Advice for parents of picky eaters


Dr. Nimali Fernando, is a pediatrician also known as “Dr. Yum.” She’s also co-author of a new book Raising A Healthy Happy Eater: A Parent’s Handbook; and co-creator of a video course called The Picky Eater Course.

If you’ve got a picky eater on your hands she’s got some useful advice! Is your toddler not eating? Don’t panic!

“So what happens with toddlers is they stop growing very fast and the first year, they're growing at like the speed of light and they're hungry and so they eat and you get used to them eating voraciously. And then what happens and the toddler years is their growth curve goes from very steep to quite flat and so they're just not hungry people, these little toddlers,” Dr. Fernando said. “And that drives us nuts as moms because we want to see them eat. And I always tell families at the one-year visit when they come in for those one-year well child visits -- get ready, your baby's going to stop eating and your job is to not react. And put food on the plate that you know is good for them and when they decide they don't want to eat it, that's okay.”

Dr. Fernando says provide lots of healthy options and when they’re hungry, they will eat.

“Put lots of good variety of food on the plate and don't reach for the fish shaped crackers or the fruit snacks or the peanut butter sandwich just because you want to see them eat,” Dr. Fernando said. “And we've all done this! If you've made the chicken and broccoli and rice and they're not going to eat it, it's because they're not hungry. It's just like if you ate a great big meal and then I offered you an apple, you might say, 'I'm full.' But I know if I was offered a sweet dessert I would be like, 'I have a little room for that.' Kids will eat when they're not hungry if the food is tasty enough. And it doesn't mean that they need that food.”

Another bit of knowledge good for parents to know affects dental health! Snacking too often can lead to cavities!

“Every time we introduce - especially carbohydrates - into the mouth it changes the pH of the mouth and it makes it easier for bacteria to set up cavities,” Dr. Fernando said. “So I like for kids to be on a little bit of a schedule where they take take a break from eating for a couple of hours and if they are thirsty there sipping on plain water.”

Also Dr. Fernando says dinner should start before you ever get to the table.

“I always say that the meal really starts when you start cooking,” Dr. Fernando said. “It's not just about putting it on the table and everyone coming to dinner but the more time you can spend with your children just learning about their day and spending time with them and cooking together I think probably a more adventurous, less picky eater you may have. When kids cook, they're more apt to try those foods and enjoy those foods."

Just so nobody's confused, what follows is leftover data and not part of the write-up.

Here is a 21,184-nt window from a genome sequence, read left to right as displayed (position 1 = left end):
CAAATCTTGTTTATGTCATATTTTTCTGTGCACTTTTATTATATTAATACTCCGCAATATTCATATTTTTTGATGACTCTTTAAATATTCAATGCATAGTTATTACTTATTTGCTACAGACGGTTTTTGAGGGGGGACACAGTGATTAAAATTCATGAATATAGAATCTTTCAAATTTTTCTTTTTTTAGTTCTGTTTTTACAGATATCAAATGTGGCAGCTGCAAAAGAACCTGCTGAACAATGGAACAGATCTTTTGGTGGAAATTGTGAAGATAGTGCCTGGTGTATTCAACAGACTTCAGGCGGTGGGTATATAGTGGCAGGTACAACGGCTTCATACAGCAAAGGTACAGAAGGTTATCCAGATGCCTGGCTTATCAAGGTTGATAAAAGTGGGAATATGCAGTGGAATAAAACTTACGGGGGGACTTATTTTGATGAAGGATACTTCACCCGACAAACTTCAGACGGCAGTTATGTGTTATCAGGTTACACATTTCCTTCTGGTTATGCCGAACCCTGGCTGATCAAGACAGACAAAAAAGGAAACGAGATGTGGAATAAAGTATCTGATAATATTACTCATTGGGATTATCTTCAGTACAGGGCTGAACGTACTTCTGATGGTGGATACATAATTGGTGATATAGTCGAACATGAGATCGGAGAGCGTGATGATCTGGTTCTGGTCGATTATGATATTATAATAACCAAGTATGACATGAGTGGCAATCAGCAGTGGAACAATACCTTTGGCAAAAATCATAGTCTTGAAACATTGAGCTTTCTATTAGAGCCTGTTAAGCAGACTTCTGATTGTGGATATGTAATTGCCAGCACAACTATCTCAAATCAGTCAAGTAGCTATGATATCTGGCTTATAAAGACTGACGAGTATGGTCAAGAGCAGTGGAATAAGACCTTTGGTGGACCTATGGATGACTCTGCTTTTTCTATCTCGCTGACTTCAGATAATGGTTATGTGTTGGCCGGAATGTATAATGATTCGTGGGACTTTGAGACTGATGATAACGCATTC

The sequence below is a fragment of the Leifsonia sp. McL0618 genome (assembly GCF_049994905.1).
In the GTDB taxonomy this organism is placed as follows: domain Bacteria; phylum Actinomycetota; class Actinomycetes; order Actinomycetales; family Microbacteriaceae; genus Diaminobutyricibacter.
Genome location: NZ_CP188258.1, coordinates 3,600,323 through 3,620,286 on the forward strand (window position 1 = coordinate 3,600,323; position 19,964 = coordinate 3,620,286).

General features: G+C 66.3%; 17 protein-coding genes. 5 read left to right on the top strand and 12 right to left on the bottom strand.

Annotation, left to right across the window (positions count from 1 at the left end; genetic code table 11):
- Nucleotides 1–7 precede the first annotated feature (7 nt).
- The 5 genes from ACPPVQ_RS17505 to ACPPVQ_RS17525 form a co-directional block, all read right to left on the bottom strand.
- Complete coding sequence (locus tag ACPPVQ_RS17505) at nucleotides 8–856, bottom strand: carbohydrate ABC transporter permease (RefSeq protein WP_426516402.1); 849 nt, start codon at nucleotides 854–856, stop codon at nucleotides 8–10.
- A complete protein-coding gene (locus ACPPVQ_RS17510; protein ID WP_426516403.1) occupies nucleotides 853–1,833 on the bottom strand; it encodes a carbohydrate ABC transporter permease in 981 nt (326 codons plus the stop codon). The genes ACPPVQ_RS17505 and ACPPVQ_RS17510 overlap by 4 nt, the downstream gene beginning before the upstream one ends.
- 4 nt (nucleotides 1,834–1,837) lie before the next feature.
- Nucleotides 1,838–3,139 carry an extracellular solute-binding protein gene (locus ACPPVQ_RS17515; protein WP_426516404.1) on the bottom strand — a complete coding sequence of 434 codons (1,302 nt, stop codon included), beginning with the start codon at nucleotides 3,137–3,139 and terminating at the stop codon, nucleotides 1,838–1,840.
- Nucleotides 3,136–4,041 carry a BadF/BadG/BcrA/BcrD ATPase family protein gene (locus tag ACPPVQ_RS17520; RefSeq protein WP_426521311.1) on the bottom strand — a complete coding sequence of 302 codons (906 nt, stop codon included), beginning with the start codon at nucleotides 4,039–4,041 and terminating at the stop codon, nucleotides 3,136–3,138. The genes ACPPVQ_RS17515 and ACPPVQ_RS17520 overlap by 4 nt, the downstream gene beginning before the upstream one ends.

Dr. Fernando says when we involve children in preparing meals, it's a sensory experience for them where they develop confidence in food.

"It's about being around food, touching and using all the other senses, whether it's feeling the crunch or listening to the crunch of a carrot. Whether it's cutting that spinach or tearing it with your hands and developing the feel for it. Those experiences are joyful and involve other senses besides just tasting and we need to and appreciation and a desire ultimately to taste and enjoy that food,” Dr. Fernando said.

Worried about frozen versus fresh veggies?

“Any vegetables are better than no vegetables,” Dr. Fernando said. “That's the first thing. And a lot of families they get concerned about whether they should do all organic - again, any vegetable, conventional versus organic, as long as your kids are getting vegetables - that is better than not. And when it comes to the choice between fresh, canned, and frozen - I think fresh always as wonderful if you can afford it and find it. But frozen is a wonderful alternative.”

Remember this is a long term project!

“I would just say that if parents are feeling frustrated about, you know, how their children are eating what they're eating or what they're not eating -- that joy around the meal time, around the dinner table goes a long way. So try to focus on long-term habits and just really enjoy the time that you spend with your children around the dinner table. And make it less about what they're eating how many bites of peas they're getting and more about just connecting with their kids. Those habits, if you are patient, will come with time. But try to take a deep breath and realize that parenting is a many, many, many year process,” Dr. Fernando said.